156. Coreopsis Verticillata
The Coreopsis verticillata is a hardy, perennial, herbaceous plant, a native of North America, producing its blossoms, which are uncommonly shewy, from July to October, and is readily propagated by parting its roots in Autumn.It grows to a great height, and is therefore rather adapted to the shrubbery than the flower garden.Clayton remarks, that the petals, though of a yellow colour, are used by the inhabitants to dye cloth red.
157. Hyacinthus Botryoides
The Hyacinthus botryoides, a native of Italy, and cultivated in the time of Gerard and Parkinson, is now become scarce with us, being only to be accidentally met with in long established gardens, we first saw it in the garden of our very worthy and much valued friend, Mr. John Chorley, of Tottenham, to whose lady my collection stands indebted for several rare and valuable plants.This species increases sufficiently fast by offsets, but in the open border does not very readily produce flowering stems as both it and the racemosus are apt to become troublesome in a garden from their great increase, we would recommend their bulbs to be placed in moderately sized pots filled with light earth, and plunged in the borders where they are designed to flower, in the autumn they should be regularly taken out, the offsets thrown away, and about half a dozen of the largest bulbs left, all of which will most probably flower at the usual time, the end of March or beginning of April.Parkinson, who most admirably describes this and the racemosus, enumerates three varieties, viz. the white, the blush coloured, and the branched, the first is frequently imported with other bulbs from Holland, the second and third we have not seen, the latter, if we may judge from Parkinsons fig. in his Parad. is a most curious plant, and was obtained, as Clusius reports, from seeds of the white variety, whether it now exists is deserving of inquiry.The botryoides differs from the racemosus, in having its leaves upright, its bunch of flowers smaller, the flowers themselves larger, rounder, of a paler and brighter blue.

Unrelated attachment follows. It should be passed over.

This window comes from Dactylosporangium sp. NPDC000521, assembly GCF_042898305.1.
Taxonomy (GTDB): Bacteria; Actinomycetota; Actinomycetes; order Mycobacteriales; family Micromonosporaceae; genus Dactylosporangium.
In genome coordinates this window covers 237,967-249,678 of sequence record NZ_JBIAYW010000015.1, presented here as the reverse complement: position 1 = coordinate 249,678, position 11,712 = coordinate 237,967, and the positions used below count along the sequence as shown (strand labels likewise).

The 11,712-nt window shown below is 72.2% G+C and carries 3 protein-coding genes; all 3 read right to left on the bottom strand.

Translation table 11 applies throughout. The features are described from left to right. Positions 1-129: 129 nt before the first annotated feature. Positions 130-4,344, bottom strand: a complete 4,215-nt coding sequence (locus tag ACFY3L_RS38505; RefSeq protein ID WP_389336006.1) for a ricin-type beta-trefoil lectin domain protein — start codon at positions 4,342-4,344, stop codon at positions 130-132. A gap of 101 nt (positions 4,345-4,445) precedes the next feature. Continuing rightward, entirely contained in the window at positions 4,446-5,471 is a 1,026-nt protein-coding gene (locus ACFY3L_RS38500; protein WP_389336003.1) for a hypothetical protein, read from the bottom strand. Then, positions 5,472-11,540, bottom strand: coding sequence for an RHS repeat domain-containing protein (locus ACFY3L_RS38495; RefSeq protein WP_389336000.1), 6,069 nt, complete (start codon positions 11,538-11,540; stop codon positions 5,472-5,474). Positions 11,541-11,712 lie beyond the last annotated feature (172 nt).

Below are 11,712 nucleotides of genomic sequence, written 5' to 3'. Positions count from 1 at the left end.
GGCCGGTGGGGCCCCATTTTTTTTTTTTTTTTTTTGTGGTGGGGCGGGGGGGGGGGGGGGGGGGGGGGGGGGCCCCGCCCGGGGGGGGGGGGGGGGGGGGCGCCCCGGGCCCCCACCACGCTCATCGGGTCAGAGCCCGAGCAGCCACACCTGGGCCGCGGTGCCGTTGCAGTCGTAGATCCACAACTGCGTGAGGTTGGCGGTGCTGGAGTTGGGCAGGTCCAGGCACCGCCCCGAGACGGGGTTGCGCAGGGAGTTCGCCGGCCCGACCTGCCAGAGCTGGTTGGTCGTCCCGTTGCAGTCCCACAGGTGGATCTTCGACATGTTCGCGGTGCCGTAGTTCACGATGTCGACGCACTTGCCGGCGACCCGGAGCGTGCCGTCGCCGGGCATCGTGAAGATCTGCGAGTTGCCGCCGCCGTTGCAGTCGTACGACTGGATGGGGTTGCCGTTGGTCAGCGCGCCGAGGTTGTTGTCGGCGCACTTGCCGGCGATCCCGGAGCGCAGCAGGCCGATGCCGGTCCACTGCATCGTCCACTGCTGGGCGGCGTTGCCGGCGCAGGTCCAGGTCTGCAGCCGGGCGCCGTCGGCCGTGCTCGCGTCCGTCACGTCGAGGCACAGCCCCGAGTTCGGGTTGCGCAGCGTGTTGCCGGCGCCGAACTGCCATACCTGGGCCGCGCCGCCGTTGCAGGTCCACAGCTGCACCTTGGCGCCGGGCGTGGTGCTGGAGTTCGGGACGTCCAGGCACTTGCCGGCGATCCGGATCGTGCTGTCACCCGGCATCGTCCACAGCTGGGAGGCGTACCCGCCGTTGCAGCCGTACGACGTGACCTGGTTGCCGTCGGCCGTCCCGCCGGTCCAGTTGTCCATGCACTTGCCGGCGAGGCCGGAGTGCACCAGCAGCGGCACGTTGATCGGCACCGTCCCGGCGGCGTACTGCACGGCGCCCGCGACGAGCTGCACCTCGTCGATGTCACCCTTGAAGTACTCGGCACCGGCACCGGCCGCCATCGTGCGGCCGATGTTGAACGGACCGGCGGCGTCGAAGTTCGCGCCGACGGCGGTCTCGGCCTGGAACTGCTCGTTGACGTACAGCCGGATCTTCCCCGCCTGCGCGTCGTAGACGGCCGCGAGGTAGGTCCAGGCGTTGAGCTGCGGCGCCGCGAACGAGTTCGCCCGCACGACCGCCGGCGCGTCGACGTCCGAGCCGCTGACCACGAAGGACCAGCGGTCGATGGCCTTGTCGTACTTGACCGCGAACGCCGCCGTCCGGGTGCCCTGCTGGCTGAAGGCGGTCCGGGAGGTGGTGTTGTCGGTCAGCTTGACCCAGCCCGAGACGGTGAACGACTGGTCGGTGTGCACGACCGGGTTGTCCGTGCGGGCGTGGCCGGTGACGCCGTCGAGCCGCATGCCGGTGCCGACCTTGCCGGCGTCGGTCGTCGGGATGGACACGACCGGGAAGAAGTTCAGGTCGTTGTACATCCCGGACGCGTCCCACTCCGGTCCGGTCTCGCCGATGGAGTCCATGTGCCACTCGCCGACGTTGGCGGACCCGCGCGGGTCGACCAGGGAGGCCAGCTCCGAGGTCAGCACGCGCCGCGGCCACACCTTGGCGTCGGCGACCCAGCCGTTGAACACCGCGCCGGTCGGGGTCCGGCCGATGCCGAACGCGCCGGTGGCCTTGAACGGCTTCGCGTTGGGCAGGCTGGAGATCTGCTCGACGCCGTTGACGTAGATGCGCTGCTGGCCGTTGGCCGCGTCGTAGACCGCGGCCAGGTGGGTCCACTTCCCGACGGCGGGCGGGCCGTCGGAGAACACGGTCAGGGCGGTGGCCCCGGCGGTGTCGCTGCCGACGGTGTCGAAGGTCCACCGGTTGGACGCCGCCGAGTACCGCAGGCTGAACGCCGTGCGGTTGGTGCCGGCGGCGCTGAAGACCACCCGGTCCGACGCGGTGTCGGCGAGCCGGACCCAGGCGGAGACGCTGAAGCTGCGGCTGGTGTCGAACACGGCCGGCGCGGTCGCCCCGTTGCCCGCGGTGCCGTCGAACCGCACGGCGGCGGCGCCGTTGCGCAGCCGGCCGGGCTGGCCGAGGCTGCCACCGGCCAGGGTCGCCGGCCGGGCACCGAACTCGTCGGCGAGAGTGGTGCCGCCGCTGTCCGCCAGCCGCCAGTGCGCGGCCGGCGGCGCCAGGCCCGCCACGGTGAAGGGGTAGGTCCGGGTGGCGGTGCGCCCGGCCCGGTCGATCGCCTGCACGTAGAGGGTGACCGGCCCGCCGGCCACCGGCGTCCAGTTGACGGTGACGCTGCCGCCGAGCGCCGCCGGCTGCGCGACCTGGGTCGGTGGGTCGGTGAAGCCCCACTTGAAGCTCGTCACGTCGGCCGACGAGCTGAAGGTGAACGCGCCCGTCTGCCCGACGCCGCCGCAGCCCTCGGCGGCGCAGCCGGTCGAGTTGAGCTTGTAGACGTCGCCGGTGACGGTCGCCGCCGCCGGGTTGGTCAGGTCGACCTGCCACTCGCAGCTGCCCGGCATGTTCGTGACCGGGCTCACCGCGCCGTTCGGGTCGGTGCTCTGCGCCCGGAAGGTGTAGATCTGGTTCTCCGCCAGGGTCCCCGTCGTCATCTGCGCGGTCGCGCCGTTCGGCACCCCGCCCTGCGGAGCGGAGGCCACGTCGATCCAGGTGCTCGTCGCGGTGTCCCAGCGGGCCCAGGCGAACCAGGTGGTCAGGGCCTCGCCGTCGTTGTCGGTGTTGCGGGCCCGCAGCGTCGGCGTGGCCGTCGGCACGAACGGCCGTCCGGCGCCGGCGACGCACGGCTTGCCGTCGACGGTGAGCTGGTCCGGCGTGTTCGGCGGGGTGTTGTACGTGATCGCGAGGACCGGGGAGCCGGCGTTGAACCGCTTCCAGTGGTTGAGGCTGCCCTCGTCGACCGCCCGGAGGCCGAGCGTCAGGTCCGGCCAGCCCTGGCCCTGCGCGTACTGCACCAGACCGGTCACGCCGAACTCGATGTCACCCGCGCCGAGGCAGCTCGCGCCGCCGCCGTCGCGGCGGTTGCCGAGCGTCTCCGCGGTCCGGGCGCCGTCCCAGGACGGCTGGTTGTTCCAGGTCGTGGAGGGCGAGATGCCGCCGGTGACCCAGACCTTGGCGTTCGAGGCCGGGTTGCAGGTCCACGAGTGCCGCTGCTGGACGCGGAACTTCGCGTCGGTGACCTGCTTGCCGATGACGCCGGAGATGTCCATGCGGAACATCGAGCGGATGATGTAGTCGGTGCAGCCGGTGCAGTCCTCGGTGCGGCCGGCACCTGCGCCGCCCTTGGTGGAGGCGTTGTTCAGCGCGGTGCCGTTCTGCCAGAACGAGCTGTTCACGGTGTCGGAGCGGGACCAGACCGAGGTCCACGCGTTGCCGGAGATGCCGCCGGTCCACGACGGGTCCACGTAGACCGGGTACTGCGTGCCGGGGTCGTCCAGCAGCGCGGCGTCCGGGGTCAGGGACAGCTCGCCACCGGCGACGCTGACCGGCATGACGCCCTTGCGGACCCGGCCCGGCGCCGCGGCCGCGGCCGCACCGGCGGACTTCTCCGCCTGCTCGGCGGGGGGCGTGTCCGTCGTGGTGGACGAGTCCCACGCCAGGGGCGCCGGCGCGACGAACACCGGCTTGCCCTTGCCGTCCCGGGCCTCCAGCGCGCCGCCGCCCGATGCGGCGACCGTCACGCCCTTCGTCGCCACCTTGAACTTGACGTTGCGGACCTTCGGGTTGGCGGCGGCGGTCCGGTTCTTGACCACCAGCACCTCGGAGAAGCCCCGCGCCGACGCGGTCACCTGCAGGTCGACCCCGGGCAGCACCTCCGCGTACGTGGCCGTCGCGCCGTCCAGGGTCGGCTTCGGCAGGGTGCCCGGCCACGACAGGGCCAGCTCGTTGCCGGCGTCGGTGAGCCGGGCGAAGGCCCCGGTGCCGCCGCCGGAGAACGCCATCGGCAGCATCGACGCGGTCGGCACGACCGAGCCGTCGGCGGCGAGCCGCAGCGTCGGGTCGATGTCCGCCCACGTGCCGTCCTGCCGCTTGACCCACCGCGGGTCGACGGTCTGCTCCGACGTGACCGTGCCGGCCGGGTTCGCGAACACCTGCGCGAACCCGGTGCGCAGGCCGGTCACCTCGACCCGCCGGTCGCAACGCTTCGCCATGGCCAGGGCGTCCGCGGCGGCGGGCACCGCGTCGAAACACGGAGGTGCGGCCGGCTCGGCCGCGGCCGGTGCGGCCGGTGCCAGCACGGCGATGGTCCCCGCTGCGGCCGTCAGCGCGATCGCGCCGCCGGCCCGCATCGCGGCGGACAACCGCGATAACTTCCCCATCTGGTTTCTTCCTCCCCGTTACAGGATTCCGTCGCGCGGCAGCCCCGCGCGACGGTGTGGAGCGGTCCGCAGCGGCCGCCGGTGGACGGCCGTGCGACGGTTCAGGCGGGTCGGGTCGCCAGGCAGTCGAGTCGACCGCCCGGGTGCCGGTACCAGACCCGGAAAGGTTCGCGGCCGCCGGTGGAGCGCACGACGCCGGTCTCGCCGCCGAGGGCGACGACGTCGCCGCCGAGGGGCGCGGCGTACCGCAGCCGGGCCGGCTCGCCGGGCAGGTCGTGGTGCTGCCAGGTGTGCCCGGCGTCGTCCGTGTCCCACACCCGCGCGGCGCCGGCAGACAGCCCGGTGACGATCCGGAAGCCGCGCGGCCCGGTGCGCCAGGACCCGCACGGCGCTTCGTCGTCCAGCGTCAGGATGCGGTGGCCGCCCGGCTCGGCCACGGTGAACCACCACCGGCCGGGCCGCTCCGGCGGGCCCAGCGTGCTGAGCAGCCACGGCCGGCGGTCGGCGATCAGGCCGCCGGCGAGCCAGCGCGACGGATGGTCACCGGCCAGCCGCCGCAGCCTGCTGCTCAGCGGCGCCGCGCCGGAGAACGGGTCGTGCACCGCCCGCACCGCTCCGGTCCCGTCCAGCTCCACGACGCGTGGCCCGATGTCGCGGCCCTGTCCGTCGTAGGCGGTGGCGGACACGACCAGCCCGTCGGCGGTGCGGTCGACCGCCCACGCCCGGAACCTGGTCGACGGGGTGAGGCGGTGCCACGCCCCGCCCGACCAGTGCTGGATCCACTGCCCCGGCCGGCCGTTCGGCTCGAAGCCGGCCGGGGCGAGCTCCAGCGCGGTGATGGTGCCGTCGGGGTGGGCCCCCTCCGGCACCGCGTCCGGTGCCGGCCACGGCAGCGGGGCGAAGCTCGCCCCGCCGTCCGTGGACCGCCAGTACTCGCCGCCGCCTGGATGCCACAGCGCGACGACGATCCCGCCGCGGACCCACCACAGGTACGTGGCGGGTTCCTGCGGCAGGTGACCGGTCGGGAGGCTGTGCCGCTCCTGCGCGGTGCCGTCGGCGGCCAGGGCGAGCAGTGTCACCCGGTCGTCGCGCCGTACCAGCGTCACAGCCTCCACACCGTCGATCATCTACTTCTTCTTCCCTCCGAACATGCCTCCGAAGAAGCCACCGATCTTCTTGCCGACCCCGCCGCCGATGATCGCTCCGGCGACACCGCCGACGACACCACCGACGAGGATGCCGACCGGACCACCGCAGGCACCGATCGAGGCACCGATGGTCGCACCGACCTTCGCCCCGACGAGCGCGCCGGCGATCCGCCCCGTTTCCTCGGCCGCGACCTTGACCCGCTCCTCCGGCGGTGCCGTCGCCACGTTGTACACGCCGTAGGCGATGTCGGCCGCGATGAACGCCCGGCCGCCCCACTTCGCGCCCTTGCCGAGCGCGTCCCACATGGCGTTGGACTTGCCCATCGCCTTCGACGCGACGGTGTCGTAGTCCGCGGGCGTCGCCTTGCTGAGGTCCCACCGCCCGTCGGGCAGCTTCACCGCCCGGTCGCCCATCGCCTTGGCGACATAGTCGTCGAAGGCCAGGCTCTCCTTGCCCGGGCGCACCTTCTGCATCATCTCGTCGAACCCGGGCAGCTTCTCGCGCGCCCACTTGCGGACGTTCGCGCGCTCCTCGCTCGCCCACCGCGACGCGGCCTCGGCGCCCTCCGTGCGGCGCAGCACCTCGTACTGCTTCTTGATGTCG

158. Hibiscus Rosa Sinensis
Rumphius in his Herbarium Amboinense gives an excellent account of this beautiful native of the East Indies, accompanied by a representation of it with double flowers, in which state it is more particularly cultivated in all the gardens in India, as well as China, he informs us that it grows to the full size of our hazel, and that it varies with white flowers.The inhabitants of India, he observes, are extremely partial to whatever is red, they consider it as a colour which tends to exhilarate, and hence they not only cultivate this plant universally in their gardens, but use its flowers on all occasions of festivity, and even in their sepulchral rites he mentions also an
159. Alyssum Saxatile
As this plant has very generally obtained in gardens and nurseries the name of yellow Alyssum, we have retained it, for though it is not the only one of the genus which produces yellow flowers, it may still be called yellow by way of eminence, such is the extreme brilliancy and profusion of its blossoms.It is a native of Crete, and was first cultivated in this country by Mr. Miller, in 1731, at Chelsea garden.It begins to flower about the latter end of April, and continues to blossom through great part of May, and it is not uncommon for it to flower again in autumn.If it has a pure air and a dry situation, it will grow in almost any soil.The usual mode of propagating it is by slips, or cuttings. As it is a small, shewy, hardy plant, and not disposed to over run others, it is very suitable to embellish rock work.
160. Pulmonaria Virginica
Miller informs us in his Dictionary, that the Pulmonaria Virginica grows naturally upon mountains in most parts of North America, that the seeds were sent many years since by Mr. Banister, from Virginia, and some of the plants were raised in the garden of the Bishop of London, at Fulham, where for several years it was growing.Though a native of Virginia, it ranks with the hardy herbaceous plants of our gardens, and flowers in the open border about the middle of April, the blossoms before their expansion are of a reddish purple colour, when fully blown they become of a light bright blue, the foliage is glaucous, or blueish green, it is said to vary with white and flesh coloured flowers.In favourable seasons, the Flower Garden owes much of its gaiety to this elegant plant, and at a time when ornament is most desirable.It requires a pure air, and a situation moderately sheltered, as the cold easterly winds which too readily prevail in April, when it is in flower, are apt to deface it.It is usually propagated by parting its roots in autumn, and is a free grower.